The U.S. Department of Labor Occupational Health and Safety Administration recently cited a Korean-style spa located out of state after a 68-year-old worker died there. This style of spa is known for the high temperatures it maintains as the style of its saunas. The worker was responsible for setting up the sauna. Although the spa was not in Massachusetts and there aren’t that many Korean-style spas in the United States, this style is becoming more and more popular. The citation has bearing on all saunas here and elsewhere.
OSHA’s local director in charge of the citation noted that all saunas should guard against employees getting too much heat exposure in order to prevent future similar happenings. Among the things the director noted was that a sauna should have an employee rotation schedule. This would ensure that no one worker has prolonged exposure to heat. Employers should also make sure they know of emergency procedures and also that they know about medications and medical conditions that increase the threat of heat-related illnesses.
The sauna in this case cooperated with the investigation. There were eight serious and one less serious health and safety violations. A serious violation occurs when an employer knows or should know of a substantial probability of death or serious physical harm.
The violations included (1) failure to follow a heat stress illness prevention program, (2) failure to offer protective equipment to employees in excessively high heat situations, (3) failure to put together a written program about how to communicate hazards, (4) failure o give workers training and appropriate information, (5) failure to use danger tags to warn of thermal burn hazards and carbon monoxide, (6) failure to offer training to an employee expected to use a fire extinguisher, and (7) failure to evaluate the confined areas of the workplace for issues of permitting.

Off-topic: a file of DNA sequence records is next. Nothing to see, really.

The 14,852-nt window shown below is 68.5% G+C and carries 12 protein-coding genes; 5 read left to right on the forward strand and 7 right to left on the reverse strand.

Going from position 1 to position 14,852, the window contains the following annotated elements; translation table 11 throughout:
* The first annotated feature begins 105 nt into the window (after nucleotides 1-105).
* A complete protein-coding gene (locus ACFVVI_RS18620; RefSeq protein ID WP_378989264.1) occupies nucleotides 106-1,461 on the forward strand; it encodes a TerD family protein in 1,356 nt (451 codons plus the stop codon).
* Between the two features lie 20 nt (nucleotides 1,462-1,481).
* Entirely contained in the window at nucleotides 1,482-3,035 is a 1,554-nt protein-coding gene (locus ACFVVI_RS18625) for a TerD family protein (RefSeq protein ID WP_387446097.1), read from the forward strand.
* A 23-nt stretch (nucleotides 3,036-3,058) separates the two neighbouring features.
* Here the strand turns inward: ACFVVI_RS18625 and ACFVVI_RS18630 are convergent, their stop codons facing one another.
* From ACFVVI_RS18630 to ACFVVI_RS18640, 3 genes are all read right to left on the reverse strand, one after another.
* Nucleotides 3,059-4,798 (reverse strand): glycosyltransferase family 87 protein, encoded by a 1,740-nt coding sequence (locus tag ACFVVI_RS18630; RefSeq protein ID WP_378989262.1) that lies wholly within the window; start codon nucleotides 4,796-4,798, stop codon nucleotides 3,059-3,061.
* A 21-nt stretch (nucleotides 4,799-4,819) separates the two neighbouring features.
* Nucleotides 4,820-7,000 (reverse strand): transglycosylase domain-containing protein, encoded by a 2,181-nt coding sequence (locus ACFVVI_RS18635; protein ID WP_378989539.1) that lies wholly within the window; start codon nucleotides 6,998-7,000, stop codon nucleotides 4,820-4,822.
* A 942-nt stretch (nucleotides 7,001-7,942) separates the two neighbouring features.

The issues raised by this citation are not limited to saunas. Any worker who works in extreme heat or hot environments is placed at risk for heat stress illnesses such as heat stroke, heat exhaustion, heat cramps, and heat rashes, as well as burns. This includes firefighters, construction workers such as welders, miners, factory workers, baker workers, and others.
Workers at particular risk are those who are overweight, those over age 65, and those with a heart condition. Heat stroke, the most serious disorder involving heat, happens if a body is not able to control its temperature. This can lead to the body’s temperature getting to 106 degrees or more in 10 minutes. The extremely short window in which heat stroke can develop is important to note as it provides one reason why it is so crucial for employers to rotate employees who work in saunas or other high-heat areas and to be cognizant of the signs of heat stroke.
Among the signs of heat stroke are slurred speech, confusion, high body temperature, hallucination, chills, profuse sweating and hot skin. A worker who exhibits these signs may need a coworker or employer to call 911. He should immediately be taken out of the hot area and cooled with cold water and fanned.
If you are hurt on the job, you may be entitled to workers’ compensation benefits. An experienced Massachusetts workers’ compensation attorney can evaluate whether you have a sound claim and fight to make sure that your employer and its insurer follow the rules. Contact us by calling 800-367-0871 or using our online contact form.More Blog PostsMisclassification of Workers in Massachusetts, November 6, 2013
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